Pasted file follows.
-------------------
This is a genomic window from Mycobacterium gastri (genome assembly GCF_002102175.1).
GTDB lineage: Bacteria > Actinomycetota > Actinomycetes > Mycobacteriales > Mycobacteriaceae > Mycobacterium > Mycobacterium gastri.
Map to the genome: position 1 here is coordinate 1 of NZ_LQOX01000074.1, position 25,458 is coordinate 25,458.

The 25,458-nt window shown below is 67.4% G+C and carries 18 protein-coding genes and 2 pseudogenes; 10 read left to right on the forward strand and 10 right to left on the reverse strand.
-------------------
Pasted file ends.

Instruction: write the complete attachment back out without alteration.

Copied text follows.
This is a genomic window from Mycobacterium gastri (genome assembly GCF_002102175.1).
GTDB lineage: Bacteria > Actinomycetota > Actinomycetes > Mycobacteriales > Mycobacteriaceae > Mycobacterium > Mycobacterium gastri.
Map to the genome: position 1 here is coordinate 1 of NZ_LQOX01000074.1, position 25,458 is coordinate 25,458.

The 25,458-nt window shown below is 67.4% G+C and carries 18 protein-coding genes and 2 pseudogenes; 10 read left to right on the forward strand and 10 right to left on the reverse strand.